In the fall of 1985, I came to Green Bluff and visited the Rinck and Wing Farm looking for some pears. I mentioned that my husband Rod always had a dream of owning an orchard. Laughing, Gert Rinck said they had 10 acres for sale down the road. Sure enough, on the property was on old 4-SALE sign laying on the ground in an empty field. That evening when Rod arrived home from teaching at Whitworth University, I mentioned that there was a beautiful piece of land for sale on the west side of Green Bluff that we needeed to look at. Thanks to Kenny and Gert Rinck the rest is history.
In the spring of 1986 a well was dug, nearly 1,000 apple, cherry, and peach trees were planted, and a house was built. The dream was taking shape! However, we had no tractor, no implements, no out-buildings, and no knowledge of ocharding. We did have a love of the land and a willingness to work hard and learn.
Very early we realized we needed equipment beyond shovels, rakes, and hoes. Our first tractor was an old Ford 9N (is there any other kind) which we had used in Montana. Later a John Deere 1010 was purchased in Ellensburg. The current John Deere 2150 came from Hood River. Implements were added as needed and as we could afford them... an orchard sprayer, a rototiller, a disc, a mower, two John Deere gators, weed eaters, picking bags... In 2020 we purchased a 3320 John Deere with loader and backhoe.
Equipment needs shelter. We located an old double garage in Spokane Valley and moved it to the farm. It's now our cider room. Later we added a room on one side and a sales room on the other. Most recently a storage building was constructed by our neighbor in 2014 to house the ever increasing equipment needed to operate the orchard.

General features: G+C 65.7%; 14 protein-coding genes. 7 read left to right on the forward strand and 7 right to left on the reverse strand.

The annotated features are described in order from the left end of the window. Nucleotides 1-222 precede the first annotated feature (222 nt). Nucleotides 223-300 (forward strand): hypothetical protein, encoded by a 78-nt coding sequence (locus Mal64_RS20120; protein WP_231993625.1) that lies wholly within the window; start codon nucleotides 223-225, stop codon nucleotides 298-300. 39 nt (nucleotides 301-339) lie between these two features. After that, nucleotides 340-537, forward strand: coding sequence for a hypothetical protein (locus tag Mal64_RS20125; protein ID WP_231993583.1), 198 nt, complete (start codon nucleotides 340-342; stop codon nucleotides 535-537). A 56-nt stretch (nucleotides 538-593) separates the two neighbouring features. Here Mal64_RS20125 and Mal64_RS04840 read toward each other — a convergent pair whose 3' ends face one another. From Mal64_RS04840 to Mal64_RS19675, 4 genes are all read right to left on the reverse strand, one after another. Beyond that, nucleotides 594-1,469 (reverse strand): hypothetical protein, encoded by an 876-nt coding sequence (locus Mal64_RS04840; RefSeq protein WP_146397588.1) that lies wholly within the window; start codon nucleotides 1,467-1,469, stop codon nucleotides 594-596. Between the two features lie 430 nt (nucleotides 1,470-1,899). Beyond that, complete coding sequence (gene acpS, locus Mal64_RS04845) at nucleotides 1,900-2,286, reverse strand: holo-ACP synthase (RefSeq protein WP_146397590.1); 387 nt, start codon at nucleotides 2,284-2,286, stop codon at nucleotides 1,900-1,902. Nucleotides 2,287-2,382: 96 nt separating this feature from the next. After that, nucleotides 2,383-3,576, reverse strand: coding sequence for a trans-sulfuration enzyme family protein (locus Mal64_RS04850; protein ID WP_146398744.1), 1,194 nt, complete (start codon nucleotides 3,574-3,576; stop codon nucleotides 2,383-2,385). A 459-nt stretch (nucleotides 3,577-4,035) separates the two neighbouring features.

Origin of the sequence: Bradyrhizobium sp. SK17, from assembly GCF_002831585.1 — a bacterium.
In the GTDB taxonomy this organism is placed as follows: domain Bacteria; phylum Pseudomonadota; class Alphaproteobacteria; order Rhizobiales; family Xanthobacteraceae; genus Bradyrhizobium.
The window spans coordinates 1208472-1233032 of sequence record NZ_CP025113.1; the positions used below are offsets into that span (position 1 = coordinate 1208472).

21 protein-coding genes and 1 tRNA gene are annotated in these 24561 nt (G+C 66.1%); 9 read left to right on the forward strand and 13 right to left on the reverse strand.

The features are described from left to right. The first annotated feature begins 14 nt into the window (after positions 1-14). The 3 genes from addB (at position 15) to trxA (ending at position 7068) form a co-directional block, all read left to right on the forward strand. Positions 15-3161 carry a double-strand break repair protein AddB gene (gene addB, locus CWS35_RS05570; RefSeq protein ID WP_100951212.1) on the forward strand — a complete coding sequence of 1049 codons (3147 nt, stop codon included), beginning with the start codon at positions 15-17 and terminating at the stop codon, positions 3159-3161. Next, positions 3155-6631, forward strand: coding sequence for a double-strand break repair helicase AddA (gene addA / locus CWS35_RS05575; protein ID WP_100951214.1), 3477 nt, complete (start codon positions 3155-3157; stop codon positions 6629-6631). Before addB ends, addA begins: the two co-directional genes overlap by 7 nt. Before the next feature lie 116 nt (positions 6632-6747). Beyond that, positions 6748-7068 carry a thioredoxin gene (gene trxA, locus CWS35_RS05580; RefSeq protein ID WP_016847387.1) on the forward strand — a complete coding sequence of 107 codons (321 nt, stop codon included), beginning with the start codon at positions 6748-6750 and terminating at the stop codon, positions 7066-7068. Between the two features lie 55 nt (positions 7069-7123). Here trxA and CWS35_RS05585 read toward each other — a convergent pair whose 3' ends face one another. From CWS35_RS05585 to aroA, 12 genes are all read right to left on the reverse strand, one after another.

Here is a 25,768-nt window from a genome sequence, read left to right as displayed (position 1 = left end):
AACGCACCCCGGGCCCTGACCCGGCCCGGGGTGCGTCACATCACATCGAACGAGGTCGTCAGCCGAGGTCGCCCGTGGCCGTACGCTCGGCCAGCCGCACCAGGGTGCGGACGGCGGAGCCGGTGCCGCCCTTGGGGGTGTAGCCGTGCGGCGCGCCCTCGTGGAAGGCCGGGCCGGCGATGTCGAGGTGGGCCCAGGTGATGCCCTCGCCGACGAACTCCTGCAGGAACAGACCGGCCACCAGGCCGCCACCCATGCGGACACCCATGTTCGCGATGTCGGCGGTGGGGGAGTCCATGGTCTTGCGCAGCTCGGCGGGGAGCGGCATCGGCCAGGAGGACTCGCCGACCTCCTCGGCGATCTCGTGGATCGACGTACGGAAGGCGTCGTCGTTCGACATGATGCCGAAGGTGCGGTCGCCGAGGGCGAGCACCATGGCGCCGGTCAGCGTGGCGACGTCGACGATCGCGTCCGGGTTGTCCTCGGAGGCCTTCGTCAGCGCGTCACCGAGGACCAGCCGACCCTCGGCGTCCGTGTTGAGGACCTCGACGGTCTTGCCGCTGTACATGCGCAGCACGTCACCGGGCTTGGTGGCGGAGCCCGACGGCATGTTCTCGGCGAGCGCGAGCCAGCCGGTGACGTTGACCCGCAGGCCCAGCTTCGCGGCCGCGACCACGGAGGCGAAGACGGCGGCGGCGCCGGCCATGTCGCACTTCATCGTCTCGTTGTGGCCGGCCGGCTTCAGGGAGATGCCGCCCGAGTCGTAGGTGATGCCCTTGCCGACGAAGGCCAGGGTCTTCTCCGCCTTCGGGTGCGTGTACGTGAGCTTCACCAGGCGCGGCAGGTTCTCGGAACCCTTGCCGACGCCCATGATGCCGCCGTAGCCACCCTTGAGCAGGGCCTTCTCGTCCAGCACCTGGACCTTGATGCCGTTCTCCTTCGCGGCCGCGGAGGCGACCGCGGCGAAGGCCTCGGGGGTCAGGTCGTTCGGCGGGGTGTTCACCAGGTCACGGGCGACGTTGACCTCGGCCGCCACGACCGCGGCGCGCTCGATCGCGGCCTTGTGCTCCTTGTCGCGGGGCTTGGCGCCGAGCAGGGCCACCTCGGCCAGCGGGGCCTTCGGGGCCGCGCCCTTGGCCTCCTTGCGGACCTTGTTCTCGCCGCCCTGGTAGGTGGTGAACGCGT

The apple trees are grafted to M111 rootstock, suitable to dry land farming - meaning no irrigation. It takes about 6 years to get them into production. We were looking forward to a wonderful harvest in 1994 when a terrible hailstorm hit mid-June. The crop was ruined: This turned out to be a blessing in disguise.
Not wanting to waste the less than perfect apples, we borrowed a neighbor's antique press and made apple cider. Friends really liked the taste of the cider and requested more. Our current press is a patented invention... one of two in the world. Hansen's cider production continues to grow as we try new combinations and add varieties of apples. In 1997, due to concerns over the safety of raw cider, we purchased a pasteurizing unit to ensure our customers' safety. We have recently upgraded to a HTST (high temperature short term) plate pasteurizer to meet the ever changing regulations. We were the first farm on Green Bluff to treat cider in accordance with WSDA regulations.
Homemade food production has always been a part of our family activities. During our years in Montana we picked choke cherries, rose hips, raspberries and Flathead Lake cherries, turning them into jams and syrups. We continue to manufacture homemade jam from fruit grown on Green Bluff and huckleberries foraged from Mt Spokane. Our apple butter is made with Gravenstein apples and the chunky applesauce is a blend of apples to produce the flavor and texure which tastes so good with caramel.
Grapes entered the scene over 25 years ago when our son, Derrick, appeared one day with some Concord grape plants in the trunk of his car. He planted them in front of the house and today they cover our grape arbors.
In 2009 a 10 acre Christmas tree parcel that adjoins our orchard became available. It's a great addition to the farm! Our son-in-law, Serg, helps manage that operation... with the help of our daughter, Grandkids and Seattle family. We grow mainly fir Christmas trees and a few Blue Spruce for the brave tree decorators. We learned the art of wreath making, garland roping and continue to improve our bow design year upon year.
Rod passed away in November 2016 and his dream of orcharding lives on.
"Even if I knew that tomorrow the world would go to pieces, I would still plant my apple tree." Martin Luther